Throughout 2016 we kept hearing about the “year of VR,” but it’s starting to though it will be 2017 instead. With most of the companies working on VR having released their devices, this is the year we’ll start to see the release of more refined games and exciting applications on the new medium. But now and then as we cross new thresholds in tech, it’s actually worth asking how did we get here.
Where VR is concerned this may help to dictate where we’re going. The trends and preferences that helped to inspire the rise of virtual reality headsets may hint as to what those headsets are being built for. Here’s a look at a few of the trends that appear to have led us to where we are at the outset of 2017.
The Rise & Fall Of 3D-TV
Remember 3D-TV? Barely? Well, that’s because it hardly got off the ground before it was deemed a massive consumer flop. An article at the Daily Mail concluded that, despite massive investments and tons of 3D-TV sales, the factor that wound up dooming this technology was the goggles. Despite the amazing technology and thrilling potential of 3D television, people just weren’t willing to keep track of and regularly wear 3D goggles in the comfort of their homes. It’s one thing to see the latest summer blockbuster in 3D at the local cinema and wear goggles for a couple of hours; it’s quite another to put them on every time you turn on your TV.
This would seem to bode ill for VR given the necessity of goggles and headsets, but the key distinction is that VR is a separate activity altogether. There is no version of VR without headsets, so they don’t seem like an inconvenience. So in a way, 3D home entertainment, despite failing miserably, might have been the most direct precursor to VR. The latter is just a better way to do it.
General Improvement In Gaming Graphics
This is a less tangible shift in technology, but as the leading consoles have continued to adapt and improve, graphics are only becoming more realistic. Pocket-Lint’s account of the new PS4 Pro called the newly updated console a “4K gaming powerhouse,” and the Xbox One S is on the same level. These consoles have substantially better graphics than most VR experiences, but the underlying idea is immersion. We want better graphics because we want games to feel more realistic, and it seems as if they improved so much that the next natural step was immersion through VR.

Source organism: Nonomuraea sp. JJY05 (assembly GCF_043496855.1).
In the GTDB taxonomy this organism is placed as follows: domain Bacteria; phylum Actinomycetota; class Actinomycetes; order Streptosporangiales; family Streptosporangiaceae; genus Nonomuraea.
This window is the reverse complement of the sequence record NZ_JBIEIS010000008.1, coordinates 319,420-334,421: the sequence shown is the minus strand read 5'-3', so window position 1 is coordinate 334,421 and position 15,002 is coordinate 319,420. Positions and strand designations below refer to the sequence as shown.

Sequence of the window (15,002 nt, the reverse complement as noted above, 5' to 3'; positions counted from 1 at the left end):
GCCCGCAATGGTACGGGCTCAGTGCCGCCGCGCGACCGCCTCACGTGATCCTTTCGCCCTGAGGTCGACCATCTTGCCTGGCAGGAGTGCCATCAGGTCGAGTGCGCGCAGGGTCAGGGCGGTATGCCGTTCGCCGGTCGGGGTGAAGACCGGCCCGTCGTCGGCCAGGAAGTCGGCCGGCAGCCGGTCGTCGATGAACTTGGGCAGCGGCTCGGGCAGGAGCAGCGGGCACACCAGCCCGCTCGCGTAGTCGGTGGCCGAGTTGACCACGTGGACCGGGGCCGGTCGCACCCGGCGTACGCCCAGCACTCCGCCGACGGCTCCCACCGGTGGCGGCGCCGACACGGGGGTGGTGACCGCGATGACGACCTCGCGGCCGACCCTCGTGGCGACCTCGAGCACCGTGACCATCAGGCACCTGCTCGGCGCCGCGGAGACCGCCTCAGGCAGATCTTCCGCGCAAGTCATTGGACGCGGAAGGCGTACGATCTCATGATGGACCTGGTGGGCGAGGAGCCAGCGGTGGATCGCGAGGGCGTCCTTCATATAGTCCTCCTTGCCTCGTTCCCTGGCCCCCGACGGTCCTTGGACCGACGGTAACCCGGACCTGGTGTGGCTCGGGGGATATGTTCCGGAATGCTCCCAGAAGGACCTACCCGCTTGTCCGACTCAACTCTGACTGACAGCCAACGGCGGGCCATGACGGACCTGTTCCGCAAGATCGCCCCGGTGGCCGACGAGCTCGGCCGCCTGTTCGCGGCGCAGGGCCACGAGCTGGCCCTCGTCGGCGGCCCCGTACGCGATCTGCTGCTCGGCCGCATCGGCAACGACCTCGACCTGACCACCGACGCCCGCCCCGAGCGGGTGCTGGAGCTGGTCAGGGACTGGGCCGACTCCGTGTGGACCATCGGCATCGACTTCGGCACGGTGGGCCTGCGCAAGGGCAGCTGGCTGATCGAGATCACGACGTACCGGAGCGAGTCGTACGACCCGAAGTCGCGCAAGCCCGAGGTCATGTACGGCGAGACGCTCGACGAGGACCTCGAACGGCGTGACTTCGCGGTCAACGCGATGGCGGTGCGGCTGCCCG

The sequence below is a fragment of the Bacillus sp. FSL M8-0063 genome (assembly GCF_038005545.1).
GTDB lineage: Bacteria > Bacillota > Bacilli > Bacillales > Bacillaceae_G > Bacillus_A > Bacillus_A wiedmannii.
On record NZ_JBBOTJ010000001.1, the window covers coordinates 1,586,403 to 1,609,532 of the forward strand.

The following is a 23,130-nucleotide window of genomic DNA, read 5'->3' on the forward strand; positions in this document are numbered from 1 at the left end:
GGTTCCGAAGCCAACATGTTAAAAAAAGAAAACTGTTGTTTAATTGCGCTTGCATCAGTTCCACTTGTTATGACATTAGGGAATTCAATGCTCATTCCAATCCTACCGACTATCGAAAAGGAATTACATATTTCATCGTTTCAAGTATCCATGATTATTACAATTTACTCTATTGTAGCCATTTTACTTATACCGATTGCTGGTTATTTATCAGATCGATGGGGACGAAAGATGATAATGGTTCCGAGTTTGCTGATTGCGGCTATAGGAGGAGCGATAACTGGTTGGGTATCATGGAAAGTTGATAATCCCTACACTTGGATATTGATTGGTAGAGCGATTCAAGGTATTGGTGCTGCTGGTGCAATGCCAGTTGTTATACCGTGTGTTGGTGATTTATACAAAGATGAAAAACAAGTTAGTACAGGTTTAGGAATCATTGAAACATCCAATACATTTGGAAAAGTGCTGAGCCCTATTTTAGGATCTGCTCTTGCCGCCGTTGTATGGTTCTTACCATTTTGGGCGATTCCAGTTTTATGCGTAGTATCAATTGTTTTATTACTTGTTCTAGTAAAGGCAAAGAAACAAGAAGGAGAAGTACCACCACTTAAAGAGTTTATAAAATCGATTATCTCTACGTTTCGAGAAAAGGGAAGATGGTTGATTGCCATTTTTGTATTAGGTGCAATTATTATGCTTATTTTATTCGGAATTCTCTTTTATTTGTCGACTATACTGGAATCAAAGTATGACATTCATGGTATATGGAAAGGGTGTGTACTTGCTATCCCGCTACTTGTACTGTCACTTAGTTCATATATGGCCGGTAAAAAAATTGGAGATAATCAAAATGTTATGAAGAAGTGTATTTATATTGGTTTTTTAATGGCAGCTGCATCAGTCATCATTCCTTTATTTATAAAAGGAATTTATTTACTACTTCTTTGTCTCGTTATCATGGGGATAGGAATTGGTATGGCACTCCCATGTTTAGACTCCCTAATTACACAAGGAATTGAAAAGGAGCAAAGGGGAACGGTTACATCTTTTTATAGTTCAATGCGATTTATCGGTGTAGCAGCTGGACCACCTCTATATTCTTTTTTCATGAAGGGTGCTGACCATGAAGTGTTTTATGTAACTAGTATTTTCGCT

Manipulation Of Casino Environments
For nearly two decades, online casino gaming was about simple imitations of casino games. You could play just about anything, but there was never any illusion that you were doing more than video poker or arcade roulette. More recently, casino site environments have been manipulated to present an incredibly realistic take on the games they recreate. Betfair’s live roulette rooms demonstrate the trend in perhaps its most impressive form. Unlike poker, which requires plenty of dealer interaction, roulette relies less on the human touch. However, that hasn’t stopped the platform from promoting live video feeds of dealers for real-time gameplay that’s more dynamic and engaging than your typical user interface. This is further evidence of the industry’s effort to simulate virtual reality without a VR device, which speaks to the desire of players for more realistic gaming options
Introduction Of AR Gaming
Augmented reality came along as VR was also beginning its rise and might offer the best hint as to where this industry is going. These days, AR has become synonymous with Pokémon GO as the mobile gaming sensation took advantage of smartphone cameras to create an immersive AR environment. Fast Company’s explanation of how this game may have proven that AR is more mainstream than VR pointed out that the game became nearly as popular as Twitter in about a week’s time! That’s faster growth than we’re ever going to see for a VR device, and while the Pokémon GO excitement has tapered off, it’s a strong indicator AR will continue to have a place in the market.
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